The White House and the Biden campaign are so smotheringly protective that, as news outlets reported, Biden aides helped draft the questions that local radio hosts asked the president in the wake of his calamitous debate.

In going through Biden’s verbal mistakes in his Times story, Shear used the phrase, “He appeared to mean …”

And that is going to be a big issue moving forward. A panicky White House is going to be persnickety, acting as though journalists are unfairly picking on the president about every gaffe, berating them when they don’t properly interpret the president’s elisions and jumbles. Joe Scarborough, a supporter and confidante of the president, took to X to mock the “breathless NYT syntax blogs.”

But how the president puts words together — or doesn’t — happens to be a life and death matter. We’re now dwelling in a murky area of what the president intended to say, or what he said that was incomprehensible, and whether we should take the White House interpretation.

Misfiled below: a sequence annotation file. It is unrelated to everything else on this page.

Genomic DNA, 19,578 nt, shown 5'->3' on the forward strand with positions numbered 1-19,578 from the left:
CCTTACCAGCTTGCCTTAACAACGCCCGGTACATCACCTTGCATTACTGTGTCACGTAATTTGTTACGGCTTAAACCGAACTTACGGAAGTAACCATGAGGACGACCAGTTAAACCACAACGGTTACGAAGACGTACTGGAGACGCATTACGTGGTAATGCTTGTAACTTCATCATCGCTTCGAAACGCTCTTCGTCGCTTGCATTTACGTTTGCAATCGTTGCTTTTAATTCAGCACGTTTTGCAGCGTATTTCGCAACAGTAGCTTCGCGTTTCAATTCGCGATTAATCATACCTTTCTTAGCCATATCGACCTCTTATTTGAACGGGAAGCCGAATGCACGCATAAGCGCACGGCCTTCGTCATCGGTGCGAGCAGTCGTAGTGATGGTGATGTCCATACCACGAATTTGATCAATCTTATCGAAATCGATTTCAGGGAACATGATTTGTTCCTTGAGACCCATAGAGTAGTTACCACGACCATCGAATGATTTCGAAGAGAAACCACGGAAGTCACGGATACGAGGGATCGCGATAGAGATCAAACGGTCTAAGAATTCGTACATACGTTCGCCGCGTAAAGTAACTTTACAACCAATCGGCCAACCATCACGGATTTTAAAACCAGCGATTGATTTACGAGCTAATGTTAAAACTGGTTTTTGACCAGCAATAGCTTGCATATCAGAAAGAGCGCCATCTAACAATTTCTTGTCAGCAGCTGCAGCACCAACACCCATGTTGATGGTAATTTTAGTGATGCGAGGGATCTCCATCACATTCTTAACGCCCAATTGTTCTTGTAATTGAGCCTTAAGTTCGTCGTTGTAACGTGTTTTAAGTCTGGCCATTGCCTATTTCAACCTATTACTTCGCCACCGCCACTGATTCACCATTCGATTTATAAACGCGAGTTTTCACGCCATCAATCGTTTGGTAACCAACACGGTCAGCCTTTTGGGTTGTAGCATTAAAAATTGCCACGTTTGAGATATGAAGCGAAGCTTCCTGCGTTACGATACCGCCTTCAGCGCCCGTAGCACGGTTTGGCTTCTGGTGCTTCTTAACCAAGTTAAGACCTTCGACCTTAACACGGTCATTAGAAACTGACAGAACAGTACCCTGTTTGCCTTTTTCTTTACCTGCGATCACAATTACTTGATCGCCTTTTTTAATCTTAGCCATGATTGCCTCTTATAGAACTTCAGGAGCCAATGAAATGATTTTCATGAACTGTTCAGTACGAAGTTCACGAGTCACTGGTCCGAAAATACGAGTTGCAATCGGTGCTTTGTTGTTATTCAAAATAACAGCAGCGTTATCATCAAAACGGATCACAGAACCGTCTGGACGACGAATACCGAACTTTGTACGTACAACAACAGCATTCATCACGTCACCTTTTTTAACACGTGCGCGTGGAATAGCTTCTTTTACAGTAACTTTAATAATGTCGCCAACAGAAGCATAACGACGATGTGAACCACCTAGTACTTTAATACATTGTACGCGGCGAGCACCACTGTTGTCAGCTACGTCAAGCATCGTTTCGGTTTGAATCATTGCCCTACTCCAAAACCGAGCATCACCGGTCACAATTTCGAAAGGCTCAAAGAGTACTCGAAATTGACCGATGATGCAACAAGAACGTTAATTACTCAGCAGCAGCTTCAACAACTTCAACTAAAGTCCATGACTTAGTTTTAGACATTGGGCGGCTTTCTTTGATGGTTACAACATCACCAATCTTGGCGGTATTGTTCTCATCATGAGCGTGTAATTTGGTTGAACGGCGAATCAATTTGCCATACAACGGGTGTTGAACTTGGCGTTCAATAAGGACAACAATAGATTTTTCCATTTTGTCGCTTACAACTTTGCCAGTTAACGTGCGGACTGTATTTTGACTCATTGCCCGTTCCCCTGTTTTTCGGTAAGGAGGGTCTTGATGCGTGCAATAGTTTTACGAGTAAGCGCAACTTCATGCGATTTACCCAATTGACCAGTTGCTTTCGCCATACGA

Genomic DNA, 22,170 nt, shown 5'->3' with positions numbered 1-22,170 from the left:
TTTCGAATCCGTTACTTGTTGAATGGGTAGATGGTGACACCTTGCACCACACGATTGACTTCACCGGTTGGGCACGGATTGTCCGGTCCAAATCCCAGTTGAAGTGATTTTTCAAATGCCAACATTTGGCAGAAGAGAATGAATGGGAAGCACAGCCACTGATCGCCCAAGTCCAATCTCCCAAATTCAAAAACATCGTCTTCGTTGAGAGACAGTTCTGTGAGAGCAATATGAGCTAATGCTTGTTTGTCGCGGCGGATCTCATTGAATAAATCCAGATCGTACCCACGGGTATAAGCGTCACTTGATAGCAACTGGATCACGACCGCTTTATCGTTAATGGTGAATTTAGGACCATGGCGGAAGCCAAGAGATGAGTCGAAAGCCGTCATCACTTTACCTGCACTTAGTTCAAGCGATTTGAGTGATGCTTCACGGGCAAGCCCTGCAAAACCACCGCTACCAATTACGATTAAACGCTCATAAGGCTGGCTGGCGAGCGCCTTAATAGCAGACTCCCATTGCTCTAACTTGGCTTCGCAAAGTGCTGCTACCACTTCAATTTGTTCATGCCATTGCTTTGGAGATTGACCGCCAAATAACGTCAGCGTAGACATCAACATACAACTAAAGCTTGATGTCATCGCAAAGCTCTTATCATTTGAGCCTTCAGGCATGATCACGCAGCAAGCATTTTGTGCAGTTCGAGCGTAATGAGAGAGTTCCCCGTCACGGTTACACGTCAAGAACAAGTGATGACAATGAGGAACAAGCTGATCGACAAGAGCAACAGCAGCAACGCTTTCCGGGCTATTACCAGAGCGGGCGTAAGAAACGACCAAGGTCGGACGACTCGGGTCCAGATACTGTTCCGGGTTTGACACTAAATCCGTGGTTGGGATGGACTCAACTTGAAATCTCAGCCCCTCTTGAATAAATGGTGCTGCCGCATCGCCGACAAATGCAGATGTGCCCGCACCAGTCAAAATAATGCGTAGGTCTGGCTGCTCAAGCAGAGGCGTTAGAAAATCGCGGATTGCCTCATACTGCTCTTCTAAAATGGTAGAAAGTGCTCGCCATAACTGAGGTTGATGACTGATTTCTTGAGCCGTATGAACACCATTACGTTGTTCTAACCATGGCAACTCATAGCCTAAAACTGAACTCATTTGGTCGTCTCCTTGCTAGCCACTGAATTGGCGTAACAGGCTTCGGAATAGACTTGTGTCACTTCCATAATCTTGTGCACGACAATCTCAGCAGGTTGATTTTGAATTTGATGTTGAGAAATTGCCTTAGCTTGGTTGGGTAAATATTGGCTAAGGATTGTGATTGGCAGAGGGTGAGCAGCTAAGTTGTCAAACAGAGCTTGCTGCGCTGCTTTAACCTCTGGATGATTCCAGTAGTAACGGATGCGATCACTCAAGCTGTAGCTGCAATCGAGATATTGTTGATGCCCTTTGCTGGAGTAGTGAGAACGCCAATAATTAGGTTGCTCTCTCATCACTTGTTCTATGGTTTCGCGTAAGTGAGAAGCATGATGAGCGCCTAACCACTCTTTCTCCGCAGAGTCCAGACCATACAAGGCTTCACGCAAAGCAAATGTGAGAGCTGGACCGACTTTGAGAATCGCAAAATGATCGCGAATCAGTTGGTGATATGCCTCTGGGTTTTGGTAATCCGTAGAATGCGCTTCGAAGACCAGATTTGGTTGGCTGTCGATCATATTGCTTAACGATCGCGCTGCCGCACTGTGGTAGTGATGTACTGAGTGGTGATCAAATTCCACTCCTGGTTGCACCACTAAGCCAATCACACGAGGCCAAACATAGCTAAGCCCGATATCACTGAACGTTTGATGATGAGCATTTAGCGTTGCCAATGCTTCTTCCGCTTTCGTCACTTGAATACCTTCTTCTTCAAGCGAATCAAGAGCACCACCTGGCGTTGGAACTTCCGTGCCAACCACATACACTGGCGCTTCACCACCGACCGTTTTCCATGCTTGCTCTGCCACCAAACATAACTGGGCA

Journalists are going to be appropriately resistant to making corrections based on what the White House asserts Biden said, or its version of what Biden intended to say. It’s not our job to play Mad Libs with the president.

Ronald Reagan’s press aides would issue a lot of clarifications after news conferences, but those were not because it was hard to hear what he was saying. Even in his 70s, he spoke in a clear baritone. His clarifications were more to correct remarks he made, as when he said trees cause more pollution than automobiles do.